24. 9. 2019–18. 10. 2019
The art practice of Natalija Vujošević focuses on the transmission of life and reality into spaces of exhibition activities. She aims to do so in a number of different ways, but most often by transposing elements from nature, such as wind, sound or smell, and sometimes also real people and their worlds into gallery space to speak to our senses.
Yane Calovski & Hristina Ivanoska
24. 10. 2019–22. 11. 2019
The current project presents the Macedonian tandem composed of Hristina Ivanoska and Yane Calovski. The artists express themselves through performance as well as conceptual and participatory art with a view to preserving and recreating history. Energetic and dynamic, their works open opportunities for new ideas and further interactions.
5. 12. 2019–15. 1. 2020
Lygophilia is a series of research-based artworks initiated in 2017 by Robertina Šebjanič to explore the love (Gr.: philéō) for darkness (Gr.: lúgē) and the unknown dwellers in places inhospitable for humans.
Anca Benera & Arnold Estefan
2. 7. 2019–9. 8. 2019
Benera and Estefan investigate conflict zones, past and present, and how they relate to territory, water, other natural resources, technological progress and, of course, the eternal common denominator: profit.
26. 4. 2019–14. 6. 2019
"I think that we are, that most Slovenians are very humble, um, that we're nice, that we know how to take care of the environment, most of us do." (Alina, 10 years old)Growing up is political; we are conditioned ideologically and affectively by the social communities that surround us. Referring to this, Dejan Kaludjerović’s art project Conversations: Hula-Hoops, Elastics, Marbles and Sand (2013–present) reminds us of the fact that childhood is not spared from political reality and political thought however much this period of life, often referred to as the age of innocence, may be devoid of social responsibility for the things that happen and will continue to happen in the future.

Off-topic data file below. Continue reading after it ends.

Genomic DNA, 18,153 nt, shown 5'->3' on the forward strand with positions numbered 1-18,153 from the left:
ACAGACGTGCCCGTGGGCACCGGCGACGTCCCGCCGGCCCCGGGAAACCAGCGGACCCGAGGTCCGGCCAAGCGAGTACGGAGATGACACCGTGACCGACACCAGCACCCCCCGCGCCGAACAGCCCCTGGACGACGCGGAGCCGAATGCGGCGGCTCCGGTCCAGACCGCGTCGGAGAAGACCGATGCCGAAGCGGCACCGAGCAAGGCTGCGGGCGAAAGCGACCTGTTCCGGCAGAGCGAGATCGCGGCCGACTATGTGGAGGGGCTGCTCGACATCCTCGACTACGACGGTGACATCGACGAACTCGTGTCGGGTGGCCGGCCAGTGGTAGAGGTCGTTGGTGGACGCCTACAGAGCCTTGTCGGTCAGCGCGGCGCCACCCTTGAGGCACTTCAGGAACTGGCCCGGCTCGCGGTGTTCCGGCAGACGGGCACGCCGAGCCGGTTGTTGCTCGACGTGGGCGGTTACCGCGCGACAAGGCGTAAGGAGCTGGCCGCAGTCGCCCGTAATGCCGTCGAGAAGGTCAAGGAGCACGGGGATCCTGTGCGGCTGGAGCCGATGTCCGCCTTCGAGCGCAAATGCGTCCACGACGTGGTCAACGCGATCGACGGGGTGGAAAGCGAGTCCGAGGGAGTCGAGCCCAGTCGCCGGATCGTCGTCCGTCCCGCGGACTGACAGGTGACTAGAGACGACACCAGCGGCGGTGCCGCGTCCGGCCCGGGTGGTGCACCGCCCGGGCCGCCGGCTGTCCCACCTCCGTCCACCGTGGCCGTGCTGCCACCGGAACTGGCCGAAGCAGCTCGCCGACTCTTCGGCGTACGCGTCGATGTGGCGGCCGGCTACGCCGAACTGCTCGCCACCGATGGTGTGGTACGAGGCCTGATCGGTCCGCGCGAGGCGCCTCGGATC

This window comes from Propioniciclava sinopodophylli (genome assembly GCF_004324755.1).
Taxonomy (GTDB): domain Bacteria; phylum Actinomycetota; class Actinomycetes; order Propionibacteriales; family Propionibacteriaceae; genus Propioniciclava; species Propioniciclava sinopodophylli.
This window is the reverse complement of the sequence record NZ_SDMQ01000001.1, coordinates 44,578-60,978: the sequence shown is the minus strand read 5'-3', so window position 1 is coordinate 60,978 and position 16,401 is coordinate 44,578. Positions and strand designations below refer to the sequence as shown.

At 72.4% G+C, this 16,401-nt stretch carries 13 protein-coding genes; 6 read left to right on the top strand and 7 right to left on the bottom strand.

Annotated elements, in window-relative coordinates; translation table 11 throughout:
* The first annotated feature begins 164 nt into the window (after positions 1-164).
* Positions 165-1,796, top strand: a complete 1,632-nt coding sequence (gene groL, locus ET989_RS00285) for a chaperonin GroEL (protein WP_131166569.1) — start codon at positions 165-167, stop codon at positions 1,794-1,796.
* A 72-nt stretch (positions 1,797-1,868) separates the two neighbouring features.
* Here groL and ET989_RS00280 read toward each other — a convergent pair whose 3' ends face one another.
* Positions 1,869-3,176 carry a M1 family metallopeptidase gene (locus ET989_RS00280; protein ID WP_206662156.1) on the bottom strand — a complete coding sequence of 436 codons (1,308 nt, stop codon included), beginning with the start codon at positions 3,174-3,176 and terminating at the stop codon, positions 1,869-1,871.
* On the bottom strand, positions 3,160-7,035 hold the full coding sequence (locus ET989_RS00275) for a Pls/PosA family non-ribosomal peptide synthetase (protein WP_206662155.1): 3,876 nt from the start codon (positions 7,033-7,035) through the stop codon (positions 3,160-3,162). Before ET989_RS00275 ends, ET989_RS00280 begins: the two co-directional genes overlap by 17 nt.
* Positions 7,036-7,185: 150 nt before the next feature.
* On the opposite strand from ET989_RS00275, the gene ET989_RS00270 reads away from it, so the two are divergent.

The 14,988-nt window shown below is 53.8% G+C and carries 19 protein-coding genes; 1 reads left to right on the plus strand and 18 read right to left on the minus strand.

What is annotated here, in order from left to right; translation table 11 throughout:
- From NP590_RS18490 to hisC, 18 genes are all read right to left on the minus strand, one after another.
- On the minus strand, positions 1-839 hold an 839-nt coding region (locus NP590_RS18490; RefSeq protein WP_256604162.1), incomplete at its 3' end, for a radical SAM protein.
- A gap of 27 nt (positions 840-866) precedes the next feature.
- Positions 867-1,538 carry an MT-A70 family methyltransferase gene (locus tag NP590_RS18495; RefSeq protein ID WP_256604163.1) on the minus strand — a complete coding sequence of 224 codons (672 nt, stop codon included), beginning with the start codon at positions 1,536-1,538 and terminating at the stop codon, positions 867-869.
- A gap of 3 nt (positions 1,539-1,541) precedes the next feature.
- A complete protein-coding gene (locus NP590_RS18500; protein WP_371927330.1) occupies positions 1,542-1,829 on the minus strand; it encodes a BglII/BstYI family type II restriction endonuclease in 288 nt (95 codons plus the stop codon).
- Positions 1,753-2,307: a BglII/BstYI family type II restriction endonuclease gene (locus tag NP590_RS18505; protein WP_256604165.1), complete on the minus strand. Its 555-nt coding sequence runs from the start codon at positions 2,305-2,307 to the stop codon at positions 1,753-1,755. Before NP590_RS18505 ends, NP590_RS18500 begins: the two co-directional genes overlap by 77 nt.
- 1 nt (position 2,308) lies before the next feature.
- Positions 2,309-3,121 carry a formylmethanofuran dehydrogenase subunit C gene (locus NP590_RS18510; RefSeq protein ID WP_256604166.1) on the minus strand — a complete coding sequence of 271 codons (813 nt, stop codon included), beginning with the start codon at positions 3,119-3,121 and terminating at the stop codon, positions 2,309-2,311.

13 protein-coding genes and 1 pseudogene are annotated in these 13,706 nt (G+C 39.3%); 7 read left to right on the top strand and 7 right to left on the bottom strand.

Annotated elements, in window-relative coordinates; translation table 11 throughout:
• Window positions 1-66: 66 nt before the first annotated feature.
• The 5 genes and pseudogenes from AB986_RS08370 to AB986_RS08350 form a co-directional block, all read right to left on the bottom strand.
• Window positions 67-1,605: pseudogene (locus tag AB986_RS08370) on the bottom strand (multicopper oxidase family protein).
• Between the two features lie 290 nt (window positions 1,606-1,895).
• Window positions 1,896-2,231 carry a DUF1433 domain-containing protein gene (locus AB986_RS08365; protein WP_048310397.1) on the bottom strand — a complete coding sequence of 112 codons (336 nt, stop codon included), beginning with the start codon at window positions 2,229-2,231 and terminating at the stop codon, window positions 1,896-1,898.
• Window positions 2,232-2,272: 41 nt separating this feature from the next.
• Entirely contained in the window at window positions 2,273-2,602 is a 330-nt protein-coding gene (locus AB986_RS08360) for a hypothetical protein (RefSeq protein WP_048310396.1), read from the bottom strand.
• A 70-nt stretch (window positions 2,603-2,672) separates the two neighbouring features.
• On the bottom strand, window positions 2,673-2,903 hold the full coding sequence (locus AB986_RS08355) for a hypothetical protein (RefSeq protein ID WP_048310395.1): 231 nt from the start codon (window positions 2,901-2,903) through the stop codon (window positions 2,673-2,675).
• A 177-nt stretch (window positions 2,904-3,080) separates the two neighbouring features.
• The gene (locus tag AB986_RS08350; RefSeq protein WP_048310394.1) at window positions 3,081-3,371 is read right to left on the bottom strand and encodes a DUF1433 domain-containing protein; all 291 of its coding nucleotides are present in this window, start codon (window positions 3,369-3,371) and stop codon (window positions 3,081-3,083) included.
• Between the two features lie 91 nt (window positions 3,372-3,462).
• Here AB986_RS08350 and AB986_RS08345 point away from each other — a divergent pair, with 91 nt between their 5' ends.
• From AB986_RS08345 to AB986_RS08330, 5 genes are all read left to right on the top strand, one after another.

15. 3. 2019–19. 4. 2019
In 1966, it took youth brigades, supported by the wider local community, lottery and the former construction giant Vegrad, less than fifty days to build 2000 square metres of exhibition spaces that were festively opened under the auspices of the United Nations. The twentieth anniversary of the end of the Second World War and the publication of the Universal Declaration of Human Rights inspired the title of the exhibition – Peace, Humanity and Friendship among Nations.
8. 2. 2019–1. 3. 2019
London-based Slovenian artist Jasmina Cibic is being presented to Ljubljana’s audience with a segment of a tripartite exhibition and film project entitled ‘Spielraum’ that draws on an essay by the Austrian writer, translator and satirist Karl Kraus.
19. 12. 2018–18. 1. 2019
In his artistic practice, Dante Buu (Rožaje, Montenegro) combines photography, text, video, embroidery and performance. His works are underscored by an incessant inquiry into the increasingly blurred boundaries between the private and the public as well as between the voyeuristic and the participatory. In addition, they scrutinise traditional gender roles and associated stereotypes as well as ever more fluid identities in the digital era.
Solo exhibitionFokus Grupa
7. 11. 2018–7. 12. 2018
The Rijeka-based art collective Focus Grupa is presenting itself to Ljubljana’s audience with an exhibition that wraps up its two-month residency at the Cultural Centre Tobacco 001. In the recent years, Iva Kovač and Elvis Krstulović, the two members of the collective founded in 2012, have been looking into power relations within the contemporary art field, which is firmly embedded in economic, social and, not least, political reality.